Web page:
How Drones Help Workers Inspect Wind Turbines

Source: By Saijel Kishan, Bloomberg • Posted: Thursday, July 29, 2021

The autonomous devices use artificial intelligence and lasers to inspect fiberglass turbine blades, reducing the chance of accidents during inspections by human technicians. But will the technology steal jobs?

Last summer, at a wind farm close to Washington state’s southern border, an autonomous drone levitated 80 meters to the top of a wind tower and maneuvered along one of its blades. There, just near the tip, it detected a small gash—too small for the naked eye. Had it gone unrepaired, water and ice could have seeped in and frozen once the weather turned colder. That would have expanded the tear, causing more serious damage to the fiberglass blade.

Nearthlab, the Seoul-based company that designed the drone, had been hired to send its team to the wind park to inspect 132 towers. It says its drones use artificial intelligence and laser technologies to help pinpoint potential damage and reduce the chance of accidents during human inspections. The drones work quickly: they take 15 minutes to inspect a tower, compared with the day it takes a human technician to do the same using ropes and a harness. The towers have to be idled for the duration of the inspection, so the faster, the better.

Nearthlab’s drones use AI to navigate the wind towers. Once they reach the top, they take about a thousand photos of the blades and nacelle — which houses the turbine’s gearbox and brakes — to scan for potential defects and use laser technology to estimate the size and depth of any cracks. Once the images are saved on its servers, Nearthlab uses AI software to analyze the images and identify damage.

Amid the green-energy boom, cumulative wind capacity is forecast to double to 1.7 terawatts by the end of the decade, according clean energy research group BloombergNEF.  That’s resulted in wind turbine service technicians being thefastest-growing job category in the U.S. The Bureau of Labor Statistics expects employment to grow about 60% over the decade that began in 2019.

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Nearthlab says it’s developing flight control systems to prevent collisions when drones are flying in especially windy conditions, such as offshore wind parks. Source: Nearthlab Inc.

While it might seem as though automated drones would put a damper on that growth, Bjorn Hedges, plant manager for the two Washington State wind farms inspected by Nearthlab, said he isn’t too worried about the technology becoming a threat. “With more wind turbines being built, the workload is increasing,” says Hedges, who works for NAES Corp. “There’s going to be little shortage of jobs.”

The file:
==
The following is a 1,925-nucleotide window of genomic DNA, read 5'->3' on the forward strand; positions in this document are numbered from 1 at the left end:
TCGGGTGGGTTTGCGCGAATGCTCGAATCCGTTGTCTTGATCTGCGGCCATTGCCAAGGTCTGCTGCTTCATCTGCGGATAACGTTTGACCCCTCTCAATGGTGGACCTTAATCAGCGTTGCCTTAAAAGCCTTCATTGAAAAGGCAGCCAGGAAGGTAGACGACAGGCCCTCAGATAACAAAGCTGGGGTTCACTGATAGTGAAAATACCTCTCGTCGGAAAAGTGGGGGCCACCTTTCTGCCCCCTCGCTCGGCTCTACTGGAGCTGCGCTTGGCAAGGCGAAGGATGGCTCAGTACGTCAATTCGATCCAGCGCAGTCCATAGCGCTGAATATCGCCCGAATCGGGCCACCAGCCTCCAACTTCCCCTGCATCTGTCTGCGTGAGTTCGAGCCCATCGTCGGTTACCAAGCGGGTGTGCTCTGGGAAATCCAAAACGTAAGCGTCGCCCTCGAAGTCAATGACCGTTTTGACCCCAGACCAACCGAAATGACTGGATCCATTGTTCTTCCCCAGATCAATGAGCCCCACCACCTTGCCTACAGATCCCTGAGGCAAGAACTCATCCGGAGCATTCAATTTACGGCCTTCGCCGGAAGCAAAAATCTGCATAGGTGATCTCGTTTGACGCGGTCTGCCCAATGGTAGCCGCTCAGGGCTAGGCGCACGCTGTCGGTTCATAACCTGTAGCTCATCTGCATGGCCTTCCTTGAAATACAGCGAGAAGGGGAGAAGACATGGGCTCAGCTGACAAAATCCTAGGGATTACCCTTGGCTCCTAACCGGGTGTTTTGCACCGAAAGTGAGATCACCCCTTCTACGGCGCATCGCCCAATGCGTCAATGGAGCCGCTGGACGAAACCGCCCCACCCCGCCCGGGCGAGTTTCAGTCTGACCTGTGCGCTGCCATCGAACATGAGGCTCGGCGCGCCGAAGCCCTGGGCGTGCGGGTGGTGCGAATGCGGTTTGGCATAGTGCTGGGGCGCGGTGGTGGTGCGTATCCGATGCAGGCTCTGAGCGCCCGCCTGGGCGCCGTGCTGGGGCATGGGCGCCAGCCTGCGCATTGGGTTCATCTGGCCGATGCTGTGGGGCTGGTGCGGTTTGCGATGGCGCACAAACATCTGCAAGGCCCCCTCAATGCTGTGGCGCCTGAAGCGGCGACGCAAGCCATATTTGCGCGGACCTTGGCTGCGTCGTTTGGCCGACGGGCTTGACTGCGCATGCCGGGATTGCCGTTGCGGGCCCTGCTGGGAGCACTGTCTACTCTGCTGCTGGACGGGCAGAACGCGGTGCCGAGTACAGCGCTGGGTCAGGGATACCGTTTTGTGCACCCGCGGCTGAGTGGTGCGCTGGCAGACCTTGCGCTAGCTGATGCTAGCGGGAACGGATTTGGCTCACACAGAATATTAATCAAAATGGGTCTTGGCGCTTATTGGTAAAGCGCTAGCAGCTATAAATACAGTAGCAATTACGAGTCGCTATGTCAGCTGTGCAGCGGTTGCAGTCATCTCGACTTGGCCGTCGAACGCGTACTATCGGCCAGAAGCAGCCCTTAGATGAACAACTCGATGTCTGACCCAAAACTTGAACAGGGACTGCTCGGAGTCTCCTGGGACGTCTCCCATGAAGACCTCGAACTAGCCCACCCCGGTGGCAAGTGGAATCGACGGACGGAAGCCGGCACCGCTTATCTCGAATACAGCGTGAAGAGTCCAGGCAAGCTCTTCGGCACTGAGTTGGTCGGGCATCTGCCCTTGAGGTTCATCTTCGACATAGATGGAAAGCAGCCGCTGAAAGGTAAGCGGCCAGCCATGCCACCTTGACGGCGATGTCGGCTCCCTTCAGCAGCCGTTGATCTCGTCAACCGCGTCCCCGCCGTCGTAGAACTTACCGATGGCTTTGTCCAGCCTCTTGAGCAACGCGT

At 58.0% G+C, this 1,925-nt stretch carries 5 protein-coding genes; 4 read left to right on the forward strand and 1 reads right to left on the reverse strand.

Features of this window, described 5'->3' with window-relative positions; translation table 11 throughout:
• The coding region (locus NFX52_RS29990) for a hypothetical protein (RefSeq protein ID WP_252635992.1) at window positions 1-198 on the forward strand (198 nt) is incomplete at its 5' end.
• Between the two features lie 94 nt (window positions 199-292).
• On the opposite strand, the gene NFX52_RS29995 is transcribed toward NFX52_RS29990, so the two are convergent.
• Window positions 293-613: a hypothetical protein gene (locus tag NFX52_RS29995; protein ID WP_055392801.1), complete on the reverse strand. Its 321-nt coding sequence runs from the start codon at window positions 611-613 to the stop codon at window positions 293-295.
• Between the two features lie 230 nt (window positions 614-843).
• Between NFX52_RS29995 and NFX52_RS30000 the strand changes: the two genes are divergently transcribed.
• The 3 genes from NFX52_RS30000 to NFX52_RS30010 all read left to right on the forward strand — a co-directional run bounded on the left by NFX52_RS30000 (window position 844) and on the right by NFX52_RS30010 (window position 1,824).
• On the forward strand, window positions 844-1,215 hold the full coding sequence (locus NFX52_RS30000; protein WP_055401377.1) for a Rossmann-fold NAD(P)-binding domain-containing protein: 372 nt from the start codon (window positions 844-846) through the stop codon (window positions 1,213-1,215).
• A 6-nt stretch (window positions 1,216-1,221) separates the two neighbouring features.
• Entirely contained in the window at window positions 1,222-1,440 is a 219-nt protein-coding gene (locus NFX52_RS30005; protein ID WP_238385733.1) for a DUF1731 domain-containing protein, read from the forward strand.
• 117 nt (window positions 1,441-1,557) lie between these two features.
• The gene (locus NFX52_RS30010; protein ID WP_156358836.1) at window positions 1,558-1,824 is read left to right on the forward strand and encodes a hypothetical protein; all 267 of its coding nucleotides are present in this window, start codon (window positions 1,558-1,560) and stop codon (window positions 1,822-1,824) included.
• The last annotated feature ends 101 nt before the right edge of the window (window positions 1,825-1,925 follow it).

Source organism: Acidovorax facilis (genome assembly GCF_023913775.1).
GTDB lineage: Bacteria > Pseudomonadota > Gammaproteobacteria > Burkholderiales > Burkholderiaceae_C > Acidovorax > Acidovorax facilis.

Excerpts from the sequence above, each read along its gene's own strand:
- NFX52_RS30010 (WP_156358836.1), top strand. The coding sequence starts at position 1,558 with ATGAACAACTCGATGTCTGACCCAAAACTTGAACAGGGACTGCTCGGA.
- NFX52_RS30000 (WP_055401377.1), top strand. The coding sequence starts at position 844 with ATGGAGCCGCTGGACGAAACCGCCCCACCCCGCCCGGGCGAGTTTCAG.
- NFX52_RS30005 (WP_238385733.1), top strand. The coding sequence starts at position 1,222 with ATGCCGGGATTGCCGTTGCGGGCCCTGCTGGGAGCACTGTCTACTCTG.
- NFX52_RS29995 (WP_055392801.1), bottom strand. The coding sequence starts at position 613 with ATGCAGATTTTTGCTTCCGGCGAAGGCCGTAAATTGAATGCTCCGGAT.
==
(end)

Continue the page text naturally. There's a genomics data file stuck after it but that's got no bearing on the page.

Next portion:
The facilities’ technicians are now free to perform tasks the drones can’t, Hedges says—a claim that’s a key part of Nearthlab co-founder Jay Choi’s sales pitch. “They can spend most of the time executing the repairs and doing a better job on the maintenance,” he says.

Choi, 34, a graduate of the Korea Advanced Institute of Science and Technology, started Nearthlab in 2015 after working at Doosan Heavy Industries & Construction Co., which builds nuclear and coal-fired facilities. While visiting construction sites, Choi saw the potential of drones to survey large-scale infrastructure.

“I found out that one of the most difficult tasks on site was safety inspection,’’ Choi says.  “Although these were necessary tasks, they pose a great threat to workers.’’

Today, Choi counts renewable energy companies Siemens Gamesa Renewable Energy SA and Pattern Energy among his company’s customers. Its drones have been put to work at about 40 wind farms across the U.S. and Canada, according to Nearthlab.

Nearthlab says it’s developing flight control systems to prevent collisions when drones are flying in especially windy conditions, such as offshore wind parks. The company said its integrating sensor technologies that collects data from multiple sensors such as cameras and LiDAR — a laser imaging system used by some autonomous cars — to produce more accurate images.

Performing these inspections may help to maintain and extend the longevity of wind turbine blades. Old blades often end up in landfills because they can’t be recycled. In Europe, about 25,000 tons of blades a year will be decommissioned by 2025, climbing to 52,000 tons a year by 2030, industry group Wind Europe said last month.